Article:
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Ibb
Ibb (or Abb) (Arabic: إبʾIbb) is a city in Yemen, the capital of Ibb Governorate, located about 117 km (73 mi) northeast of Mocha and 194 km (121 mi) south of Sana'a. A market town and administrative centre developed during the Ottoman occupation, it is one of the most important medium-sized cities in the country. It is situated on a mountain ridge, surrounded by fertile land
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Ta'izz
Taiz (Arabic: تعز‎, Taʿizz) is a city in southwestern Yemen. It is located in the Yemeni Highlands, near the port city of Mocha on the Red Sea, lying at an elevation of about 1,400 metres (4,600 ft) above sea level. It is the capital of Taiz Governorate. With a population of over 600,000 in 2005, it is the third largest city in Yemen after the capital Sana'a and the southern port city of Aden. Taiz is considered to be the cultural capital of Yemen
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Friday Prayer
Jumu'ah (Arabic: صَلَاة ٱلْجُمُعَة‎, Ṣalāt al-Jumuʿah), also known as Friday Prayer or Congregational Prayer, is a prayer (ṣalāt) that Muslims hold every Friday, just after noon instead of the Zuhr prayer
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Lahij
Al Houta or Al-Hawtah (Arabic: الحوطةAl-Ḥawṭah) is a city and an area located between Ta'izz and Aden in Yemen. From the 18th to the 20th century, its rulers were of the Al-Sallami family who with, Al-Abdali, Al-Ramada, Al-Sindi and al-Aqrabi, claims relation to Ahl al-Bayt (the family of Muhammad)
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Aden
Aden (UK: /ˈdən/ AY-dən, US: /ˈɑːdɛn/ AH-den; Arabic: عدنʻAdin/ʻAdan  Yemeni: [ˈʕæden, ˈʕædæn]) is a port city in Yemen, located by the eastern approach to the Red Sea (the Gulf of Aden), some 170 km (110 mi) east of Bab-el-Mandeb. Its population is approximately 800,000 people. Aden's natural harbour lies in the crater of a dormant volcano, which now forms a peninsula joined to the mainland by a low isthmus. This harbour, Front Bay, was first used by the ancient Kingdom of Awsan between the 5th and 7th centuries BC. The modern harbour is on the other side of the peninsula. Aden gives its name to the Gulf of Aden. Aden consists of a number of distinct sub-centres: Crater, the original port city; Ma'alla, the modern port; Tawahi, known as "Steamer Point" in the colonial period; and the resorts of Gold Mohur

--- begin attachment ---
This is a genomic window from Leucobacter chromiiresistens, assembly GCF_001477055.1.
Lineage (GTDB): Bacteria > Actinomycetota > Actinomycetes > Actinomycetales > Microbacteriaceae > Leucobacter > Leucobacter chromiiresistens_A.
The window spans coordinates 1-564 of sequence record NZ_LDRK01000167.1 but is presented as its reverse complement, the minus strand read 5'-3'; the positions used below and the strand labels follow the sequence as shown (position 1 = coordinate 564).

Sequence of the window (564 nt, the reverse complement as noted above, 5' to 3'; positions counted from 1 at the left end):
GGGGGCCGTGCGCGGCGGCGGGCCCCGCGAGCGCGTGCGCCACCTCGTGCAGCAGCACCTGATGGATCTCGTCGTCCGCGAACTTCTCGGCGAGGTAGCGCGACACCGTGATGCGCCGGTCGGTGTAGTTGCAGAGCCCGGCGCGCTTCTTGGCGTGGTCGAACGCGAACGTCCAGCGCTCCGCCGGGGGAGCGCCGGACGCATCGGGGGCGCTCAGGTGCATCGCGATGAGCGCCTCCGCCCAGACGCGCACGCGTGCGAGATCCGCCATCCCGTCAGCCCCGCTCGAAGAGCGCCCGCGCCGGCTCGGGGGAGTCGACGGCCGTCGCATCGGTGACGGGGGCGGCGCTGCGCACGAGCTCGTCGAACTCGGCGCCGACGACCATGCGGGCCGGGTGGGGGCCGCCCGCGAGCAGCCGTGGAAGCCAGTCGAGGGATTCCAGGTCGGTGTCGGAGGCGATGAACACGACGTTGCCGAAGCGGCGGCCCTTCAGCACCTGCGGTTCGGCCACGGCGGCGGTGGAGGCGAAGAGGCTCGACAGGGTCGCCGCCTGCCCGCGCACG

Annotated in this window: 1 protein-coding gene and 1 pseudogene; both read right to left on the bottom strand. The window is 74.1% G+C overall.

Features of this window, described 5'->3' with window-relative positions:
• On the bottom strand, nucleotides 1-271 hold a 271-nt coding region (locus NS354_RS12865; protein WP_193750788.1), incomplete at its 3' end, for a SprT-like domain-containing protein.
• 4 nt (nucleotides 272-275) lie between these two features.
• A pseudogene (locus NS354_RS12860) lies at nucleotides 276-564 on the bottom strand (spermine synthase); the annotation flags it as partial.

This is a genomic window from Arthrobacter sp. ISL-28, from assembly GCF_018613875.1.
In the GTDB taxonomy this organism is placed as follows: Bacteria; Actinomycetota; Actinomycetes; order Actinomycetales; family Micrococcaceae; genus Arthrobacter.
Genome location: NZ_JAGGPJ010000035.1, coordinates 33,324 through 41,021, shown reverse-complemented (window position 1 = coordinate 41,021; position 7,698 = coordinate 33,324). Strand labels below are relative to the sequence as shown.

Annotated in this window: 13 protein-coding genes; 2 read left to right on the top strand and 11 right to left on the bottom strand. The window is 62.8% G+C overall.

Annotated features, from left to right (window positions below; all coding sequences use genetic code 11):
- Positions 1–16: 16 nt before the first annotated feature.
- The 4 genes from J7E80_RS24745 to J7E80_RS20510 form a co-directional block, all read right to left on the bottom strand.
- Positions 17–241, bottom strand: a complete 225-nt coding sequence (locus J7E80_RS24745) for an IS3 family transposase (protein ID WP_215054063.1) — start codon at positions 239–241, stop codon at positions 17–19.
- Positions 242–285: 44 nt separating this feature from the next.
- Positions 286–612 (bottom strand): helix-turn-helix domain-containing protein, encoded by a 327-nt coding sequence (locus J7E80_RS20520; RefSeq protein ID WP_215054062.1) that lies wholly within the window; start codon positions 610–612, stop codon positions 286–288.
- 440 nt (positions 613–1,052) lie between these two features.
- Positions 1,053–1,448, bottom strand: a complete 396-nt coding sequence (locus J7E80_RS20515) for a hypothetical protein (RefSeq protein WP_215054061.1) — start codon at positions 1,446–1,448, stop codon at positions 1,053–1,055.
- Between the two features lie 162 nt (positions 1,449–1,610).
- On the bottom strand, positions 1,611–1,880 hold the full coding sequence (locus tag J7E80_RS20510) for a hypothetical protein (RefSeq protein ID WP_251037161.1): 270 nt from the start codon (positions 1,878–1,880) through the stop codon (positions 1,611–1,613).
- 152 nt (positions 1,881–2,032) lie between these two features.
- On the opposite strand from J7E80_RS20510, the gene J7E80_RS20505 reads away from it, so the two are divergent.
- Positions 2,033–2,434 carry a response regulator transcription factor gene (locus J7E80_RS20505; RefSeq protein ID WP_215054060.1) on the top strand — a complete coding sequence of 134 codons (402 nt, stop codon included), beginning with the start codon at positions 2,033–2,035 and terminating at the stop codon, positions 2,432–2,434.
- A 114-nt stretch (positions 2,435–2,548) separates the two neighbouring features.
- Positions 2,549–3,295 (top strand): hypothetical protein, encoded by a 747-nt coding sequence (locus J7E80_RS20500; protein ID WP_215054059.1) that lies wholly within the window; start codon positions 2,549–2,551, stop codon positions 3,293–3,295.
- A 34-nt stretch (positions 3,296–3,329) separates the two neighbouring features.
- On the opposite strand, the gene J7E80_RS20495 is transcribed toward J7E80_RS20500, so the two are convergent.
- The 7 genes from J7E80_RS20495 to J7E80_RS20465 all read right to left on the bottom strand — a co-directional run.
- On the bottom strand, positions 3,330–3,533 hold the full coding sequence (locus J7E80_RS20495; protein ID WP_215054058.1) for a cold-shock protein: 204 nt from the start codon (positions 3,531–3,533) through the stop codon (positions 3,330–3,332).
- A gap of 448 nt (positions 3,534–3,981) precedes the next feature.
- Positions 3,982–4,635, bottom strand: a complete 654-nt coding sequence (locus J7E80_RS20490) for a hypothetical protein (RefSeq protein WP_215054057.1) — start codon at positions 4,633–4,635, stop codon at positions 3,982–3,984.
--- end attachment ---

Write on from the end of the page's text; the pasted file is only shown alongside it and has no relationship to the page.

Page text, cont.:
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International Standard Book Number
The International Standard Book Number (ISBN) is a numeric commercial book identifier which is intended to be unique. Publishers purchase ISBNs from an affiliate of the International ISBN Agency. An ISBN is assigned to each separate edition and variation (except reprintings) of a publication. For example, an e-book, a paperback and a hardcover edition of the same book will each have a different ISBN. The ISBN is ten digits long if assigned before 2007, and thirteen digits long if assigned on or after 1 January 2007. The method of assigning an ISBN is nation-specific and varies between countries, often depending on how large the publishing industry is within a country. The initial ISBN identification format was devised in 1967, based upon the 9-digit Standard Book Numbering (SBN) created in 1966
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Vizier
A vizier (/vɪˈzɪər/, rarely /ˈvɪziər/;

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Heretic
Heresy (/ˈhɛrəsi/) is any belief or theory that is strongly at variance with established beliefs or customs, in particular the accepted beliefs of a church or religious organization